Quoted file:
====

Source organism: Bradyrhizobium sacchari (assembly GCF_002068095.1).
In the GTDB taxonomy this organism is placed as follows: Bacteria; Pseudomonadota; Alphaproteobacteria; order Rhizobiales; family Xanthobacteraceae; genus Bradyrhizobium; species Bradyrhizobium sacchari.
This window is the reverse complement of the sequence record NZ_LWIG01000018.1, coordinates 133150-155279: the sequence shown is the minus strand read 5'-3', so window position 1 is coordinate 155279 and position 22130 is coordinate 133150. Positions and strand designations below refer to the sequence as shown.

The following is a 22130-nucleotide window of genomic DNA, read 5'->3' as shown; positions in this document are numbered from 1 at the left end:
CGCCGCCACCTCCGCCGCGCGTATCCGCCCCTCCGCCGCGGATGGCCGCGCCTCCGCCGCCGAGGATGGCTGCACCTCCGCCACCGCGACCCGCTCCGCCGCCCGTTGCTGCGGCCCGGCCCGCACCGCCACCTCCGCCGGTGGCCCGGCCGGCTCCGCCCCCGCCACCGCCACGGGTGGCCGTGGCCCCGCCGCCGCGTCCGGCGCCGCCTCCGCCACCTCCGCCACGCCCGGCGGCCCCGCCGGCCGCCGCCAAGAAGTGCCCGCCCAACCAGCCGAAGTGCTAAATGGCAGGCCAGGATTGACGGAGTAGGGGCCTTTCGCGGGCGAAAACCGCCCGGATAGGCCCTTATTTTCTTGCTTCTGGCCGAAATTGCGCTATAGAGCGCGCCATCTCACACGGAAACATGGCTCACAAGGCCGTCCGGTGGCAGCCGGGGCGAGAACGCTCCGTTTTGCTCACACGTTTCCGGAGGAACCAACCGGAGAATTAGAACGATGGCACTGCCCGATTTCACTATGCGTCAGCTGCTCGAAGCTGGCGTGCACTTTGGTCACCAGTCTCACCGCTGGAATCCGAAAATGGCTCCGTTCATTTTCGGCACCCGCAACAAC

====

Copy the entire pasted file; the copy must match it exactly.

Source organism: Bradyrhizobium sacchari (assembly GCF_002068095.1).
In the GTDB taxonomy this organism is placed as follows: Bacteria; Pseudomonadota; Alphaproteobacteria; order Rhizobiales; family Xanthobacteraceae; genus Bradyrhizobium; species Bradyrhizobium sacchari.
This window is the reverse complement of the sequence record NZ_LWIG01000018.1, coordinates 133150-155279: the sequence shown is the minus strand read 5'-3', so window position 1 is coordinate 155279 and position 22130 is coordinate 133150. Positions and strand designations below refer to the sequence as shown.

The following is a 22130-nucleotide window of genomic DNA, read 5'->3' as shown; positions in this document are numbered from 1 at the left end:
CGCCGCCACCTCCGCCGCGCGTATCCGCCCCTCCGCCGCGGATGGCCGCGCCTCCGCCGCCGAGGATGGCTGCACCTCCGCCACCGCGACCCGCTCCGCCGCCCGTTGCTGCGGCCCGGCCCGCACCGCCACCTCCGCCGGTGGCCCGGCCGGCTCCGCCCCCGCCACCGCCACGGGTGGCCGTGGCCCCGCCGCCGCGTCCGGCGCCGCCTCCGCCACCTCCGCCACGCCCGGCGGCCCCGCCGGCCGCCGCCAAGAAGTGCCCGCCCAACCAGCCGAAGTGCTAAATGGCAGGCCAGGATTGACGGAGTAGGGGCCTTTCGCGGGCGAAAACCGCCCGGATAGGCCCTTATTTTCTTGCTTCTGGCCGAAATTGCGCTATAGAGCGCGCCATCTCACACGGAAACATGGCTCACAAGGCCGTCCGGTGGCAGCCGGGGCGAGAACGCTCCGTTTTGCTCACACGTTTCCGGAGGAACCAACCGGAGAATTAGAACGATGGCACTGCCCGATTTCACTATGCGTCAGCTGCTCGAAGCTGGCGTGCACTTTGGTCACCAGTCTCACCGCTGGAATCCGAAAATGGCTCCGTTCATTTTCGGCACCCGCAACAAC